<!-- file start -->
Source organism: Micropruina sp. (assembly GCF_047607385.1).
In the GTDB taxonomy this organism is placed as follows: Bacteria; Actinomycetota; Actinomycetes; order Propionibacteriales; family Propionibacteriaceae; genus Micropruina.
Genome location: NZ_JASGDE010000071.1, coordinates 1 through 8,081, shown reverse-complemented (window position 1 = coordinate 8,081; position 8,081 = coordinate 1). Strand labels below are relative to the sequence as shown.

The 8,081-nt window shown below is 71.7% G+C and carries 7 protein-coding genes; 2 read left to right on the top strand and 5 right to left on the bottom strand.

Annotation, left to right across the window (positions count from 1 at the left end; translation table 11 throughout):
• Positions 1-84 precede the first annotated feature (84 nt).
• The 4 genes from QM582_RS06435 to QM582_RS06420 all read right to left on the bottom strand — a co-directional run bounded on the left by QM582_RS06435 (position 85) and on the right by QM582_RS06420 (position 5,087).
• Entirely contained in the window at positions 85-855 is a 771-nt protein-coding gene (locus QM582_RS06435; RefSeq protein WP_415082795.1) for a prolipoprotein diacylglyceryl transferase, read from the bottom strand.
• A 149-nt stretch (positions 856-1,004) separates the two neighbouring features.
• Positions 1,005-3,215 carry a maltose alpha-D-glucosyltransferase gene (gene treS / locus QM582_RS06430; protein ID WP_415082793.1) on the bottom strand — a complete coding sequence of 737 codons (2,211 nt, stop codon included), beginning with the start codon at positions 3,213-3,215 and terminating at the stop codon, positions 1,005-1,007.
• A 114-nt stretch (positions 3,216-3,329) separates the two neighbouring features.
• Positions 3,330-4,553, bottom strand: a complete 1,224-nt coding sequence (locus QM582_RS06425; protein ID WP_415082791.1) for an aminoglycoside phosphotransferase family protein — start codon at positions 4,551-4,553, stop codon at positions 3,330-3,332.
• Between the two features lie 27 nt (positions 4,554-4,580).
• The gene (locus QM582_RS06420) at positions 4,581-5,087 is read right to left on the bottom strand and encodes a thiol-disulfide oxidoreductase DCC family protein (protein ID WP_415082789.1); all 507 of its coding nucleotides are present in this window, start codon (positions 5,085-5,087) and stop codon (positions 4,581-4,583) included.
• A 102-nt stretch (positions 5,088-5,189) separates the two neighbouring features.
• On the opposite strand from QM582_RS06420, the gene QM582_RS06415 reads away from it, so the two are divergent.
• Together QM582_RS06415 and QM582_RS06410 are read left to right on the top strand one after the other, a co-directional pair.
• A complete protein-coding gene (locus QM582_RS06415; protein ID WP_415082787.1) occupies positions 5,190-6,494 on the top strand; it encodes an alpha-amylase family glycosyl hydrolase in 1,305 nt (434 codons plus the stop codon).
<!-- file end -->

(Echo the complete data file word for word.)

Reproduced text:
Source organism: Micropruina sp. (assembly GCF_047607385.1).
In the GTDB taxonomy this organism is placed as follows: Bacteria; Actinomycetota; Actinomycetes; order Propionibacteriales; family Propionibacteriaceae; genus Micropruina.
Genome location: NZ_JASGDE010000071.1, coordinates 1 through 8,081, shown reverse-complemented (window position 1 = coordinate 8,081; position 8,081 = coordinate 1). Strand labels below are relative to the sequence as shown.

The 8,081-nt window shown below is 71.7% G+C and carries 7 protein-coding genes; 2 read left to right on the top strand and 5 right to left on the bottom strand.

Annotation, left to right across the window (positions count from 1 at the left end; translation table 11 throughout):
• Positions 1-84 precede the first annotated feature (84 nt).
• The 4 genes from QM582_RS06435 to QM582_RS06420 all read right to left on the bottom strand — a co-directional run bounded on the left by QM582_RS06435 (position 85) and on the right by QM582_RS06420 (position 5,087).
• Entirely contained in the window at positions 85-855 is a 771-nt protein-coding gene (locus QM582_RS06435; RefSeq protein WP_415082795.1) for a prolipoprotein diacylglyceryl transferase, read from the bottom strand.
• A 149-nt stretch (positions 856-1,004) separates the two neighbouring features.
• Positions 1,005-3,215 carry a maltose alpha-D-glucosyltransferase gene (gene treS / locus QM582_RS06430; protein ID WP_415082793.1) on the bottom strand — a complete coding sequence of 737 codons (2,211 nt, stop codon included), beginning with the start codon at positions 3,213-3,215 and terminating at the stop codon, positions 1,005-1,007.
• A 114-nt stretch (positions 3,216-3,329) separates the two neighbouring features.
• Positions 3,330-4,553, bottom strand: a complete 1,224-nt coding sequence (locus QM582_RS06425; protein ID WP_415082791.1) for an aminoglycoside phosphotransferase family protein — start codon at positions 4,551-4,553, stop codon at positions 3,330-3,332.
• Between the two features lie 27 nt (positions 4,554-4,580).
• The gene (locus QM582_RS06420) at positions 4,581-5,087 is read right to left on the bottom strand and encodes a thiol-disulfide oxidoreductase DCC family protein (protein ID WP_415082789.1); all 507 of its coding nucleotides are present in this window, start codon (positions 5,085-5,087) and stop codon (positions 4,581-4,583) included.
• A 102-nt stretch (positions 5,088-5,189) separates the two neighbouring features.
• On the opposite strand from QM582_RS06420, the gene QM582_RS06415 reads away from it, so the two are divergent.
• Together QM582_RS06415 and QM582_RS06410 are read left to right on the top strand one after the other, a co-directional pair.
• A complete protein-coding gene (locus QM582_RS06415; protein ID WP_415082787.1) occupies positions 5,190-6,494 on the top strand; it encodes an alpha-amylase family glycosyl hydrolase in 1,305 nt (434 codons plus the stop codon).